A former student remembered that I say to use all six basic colors in each and every section of a painting: that is, every section bound by a hard edge. She successfully did this but was dissatisfied with the overly colorful look, verging on psychedelic.
So she is ready for the next step: the fine-tuning of how MUCH of each color to use and how much to blend. Just using the same amount of each color in each section makes for a colorful patchwork, and over mixing of the colors makes mud. So the key is the ultimate skill needed by watercolorists: being able to determine how much water is in three areas: the brush, in the paint, and on the paper, and how much pigment is on the brush.
Of course experience makes this happen, but first you must mentally pay attention to each part of this. Do you know how wet the paper is? That will determine how far the paint spreads. Are you conscious of how much water is on your brush? Best to keep a semi damp brush but not bring extra water to spread the color before you want to. And sometimes you think you are grabbing a glob of “dry” or paint with no water added, but instead a little water gets in there and you have closer to a wash.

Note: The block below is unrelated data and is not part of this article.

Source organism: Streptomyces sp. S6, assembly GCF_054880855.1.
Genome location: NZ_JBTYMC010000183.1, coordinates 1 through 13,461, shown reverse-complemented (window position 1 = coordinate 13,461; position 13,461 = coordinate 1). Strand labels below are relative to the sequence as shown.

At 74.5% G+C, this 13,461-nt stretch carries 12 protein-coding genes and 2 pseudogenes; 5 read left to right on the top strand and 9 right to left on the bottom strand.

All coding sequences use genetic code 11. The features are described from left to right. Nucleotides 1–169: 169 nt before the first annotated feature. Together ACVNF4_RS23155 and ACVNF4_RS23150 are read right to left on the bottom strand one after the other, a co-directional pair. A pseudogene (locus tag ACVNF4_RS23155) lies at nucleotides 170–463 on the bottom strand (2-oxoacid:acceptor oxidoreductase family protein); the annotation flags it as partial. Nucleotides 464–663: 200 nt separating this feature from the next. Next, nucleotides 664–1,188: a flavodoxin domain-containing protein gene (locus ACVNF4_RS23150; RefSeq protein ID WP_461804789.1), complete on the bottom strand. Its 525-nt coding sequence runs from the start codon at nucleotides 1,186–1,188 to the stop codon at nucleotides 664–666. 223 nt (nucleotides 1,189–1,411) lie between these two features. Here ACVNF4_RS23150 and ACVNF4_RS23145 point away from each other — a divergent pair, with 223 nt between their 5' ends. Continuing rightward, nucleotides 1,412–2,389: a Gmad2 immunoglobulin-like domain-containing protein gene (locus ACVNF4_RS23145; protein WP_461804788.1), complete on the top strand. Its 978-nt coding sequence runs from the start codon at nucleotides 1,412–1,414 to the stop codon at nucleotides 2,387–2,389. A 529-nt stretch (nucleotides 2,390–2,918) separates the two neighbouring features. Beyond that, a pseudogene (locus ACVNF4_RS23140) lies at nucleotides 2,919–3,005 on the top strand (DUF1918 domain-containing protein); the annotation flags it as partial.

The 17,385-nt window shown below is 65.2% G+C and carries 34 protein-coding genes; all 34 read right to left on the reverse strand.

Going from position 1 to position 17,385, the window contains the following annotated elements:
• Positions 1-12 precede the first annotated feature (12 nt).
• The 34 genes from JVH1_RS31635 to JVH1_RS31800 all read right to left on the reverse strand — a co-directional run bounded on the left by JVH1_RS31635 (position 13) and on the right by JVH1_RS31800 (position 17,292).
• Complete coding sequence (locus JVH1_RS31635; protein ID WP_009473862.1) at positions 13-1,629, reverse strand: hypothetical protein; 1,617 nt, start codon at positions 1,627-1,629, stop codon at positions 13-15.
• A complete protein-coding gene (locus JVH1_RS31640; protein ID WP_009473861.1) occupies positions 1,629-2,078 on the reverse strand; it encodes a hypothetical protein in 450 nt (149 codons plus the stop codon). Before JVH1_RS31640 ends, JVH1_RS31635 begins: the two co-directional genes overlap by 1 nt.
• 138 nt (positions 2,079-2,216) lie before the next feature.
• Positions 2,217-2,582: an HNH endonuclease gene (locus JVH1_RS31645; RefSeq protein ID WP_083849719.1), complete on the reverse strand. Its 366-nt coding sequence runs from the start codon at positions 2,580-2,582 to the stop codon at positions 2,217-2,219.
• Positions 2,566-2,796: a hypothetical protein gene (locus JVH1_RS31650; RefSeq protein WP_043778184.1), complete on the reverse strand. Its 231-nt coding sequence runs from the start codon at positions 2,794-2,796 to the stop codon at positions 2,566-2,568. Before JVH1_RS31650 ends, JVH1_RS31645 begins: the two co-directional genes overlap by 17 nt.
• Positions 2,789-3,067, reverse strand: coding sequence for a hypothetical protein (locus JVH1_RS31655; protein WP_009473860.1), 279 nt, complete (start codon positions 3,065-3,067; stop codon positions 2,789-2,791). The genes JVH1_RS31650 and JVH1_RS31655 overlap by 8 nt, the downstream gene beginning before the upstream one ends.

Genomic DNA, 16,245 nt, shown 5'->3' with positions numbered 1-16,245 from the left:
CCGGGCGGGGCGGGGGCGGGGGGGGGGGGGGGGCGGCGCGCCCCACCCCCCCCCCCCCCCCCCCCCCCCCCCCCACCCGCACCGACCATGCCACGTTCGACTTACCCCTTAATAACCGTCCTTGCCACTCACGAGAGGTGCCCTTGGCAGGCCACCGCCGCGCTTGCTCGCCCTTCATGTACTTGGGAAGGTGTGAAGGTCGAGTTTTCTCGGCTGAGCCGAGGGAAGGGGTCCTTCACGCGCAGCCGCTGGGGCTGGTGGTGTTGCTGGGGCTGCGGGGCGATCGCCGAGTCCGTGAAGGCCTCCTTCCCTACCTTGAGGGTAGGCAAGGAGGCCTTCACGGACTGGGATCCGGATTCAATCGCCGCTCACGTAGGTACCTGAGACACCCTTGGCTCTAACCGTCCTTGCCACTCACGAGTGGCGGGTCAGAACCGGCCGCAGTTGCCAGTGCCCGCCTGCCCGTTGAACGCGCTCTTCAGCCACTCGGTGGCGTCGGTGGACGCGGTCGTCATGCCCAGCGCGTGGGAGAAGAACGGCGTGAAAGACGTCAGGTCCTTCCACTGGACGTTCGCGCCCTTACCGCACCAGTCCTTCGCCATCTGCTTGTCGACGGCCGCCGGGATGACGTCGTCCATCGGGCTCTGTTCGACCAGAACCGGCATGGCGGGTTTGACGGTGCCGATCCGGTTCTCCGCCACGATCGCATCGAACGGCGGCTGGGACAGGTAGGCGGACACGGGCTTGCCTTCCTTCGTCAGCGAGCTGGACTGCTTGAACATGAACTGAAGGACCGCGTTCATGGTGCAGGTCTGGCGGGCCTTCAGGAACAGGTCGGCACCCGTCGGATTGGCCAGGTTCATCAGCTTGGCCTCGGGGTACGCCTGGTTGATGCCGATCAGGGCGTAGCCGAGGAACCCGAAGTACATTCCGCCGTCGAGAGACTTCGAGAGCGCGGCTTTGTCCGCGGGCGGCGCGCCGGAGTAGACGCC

This student was already great at seeing all the colors I asked her to include: she saw variations in an orange petal that added up to hundreds of colors so is past the idea of painting the petal a general orange, resulting in flat, boring paintings. But she was not making a judgment as to how much and exactly where the orange was duller, lighter, darker, or actually redder than orange, or more yellow than orange. She could even see green and purple in a generally orange section.
Now she will try to use smaller amounts of all the colors, so as to not put too much. You can always add more. And she will be more careful as to where she places the alternate colors. This is the hard work of seeing the world as it really is, not what it looked like at first glance.
Don’t forget, too, the three uses of the brush: delivery of water and pigment, then mixing with a clean brush, and later removing with a clean dryish brush (lifting), if needed.
This next step to excellence is hard like all steps to improvement because you might feel you have come so far already, that you don’t want to hear about yet more ways to get better. So if you feel that way, rest on your laurels until you become dissatisfied with your work and want to improve. After the above lesson, there are many many more ways to get better. You can stop at any time and just paint the way you can, enjoying it but not needed to improve. That might become boring and then you can go back to more advanced lessons.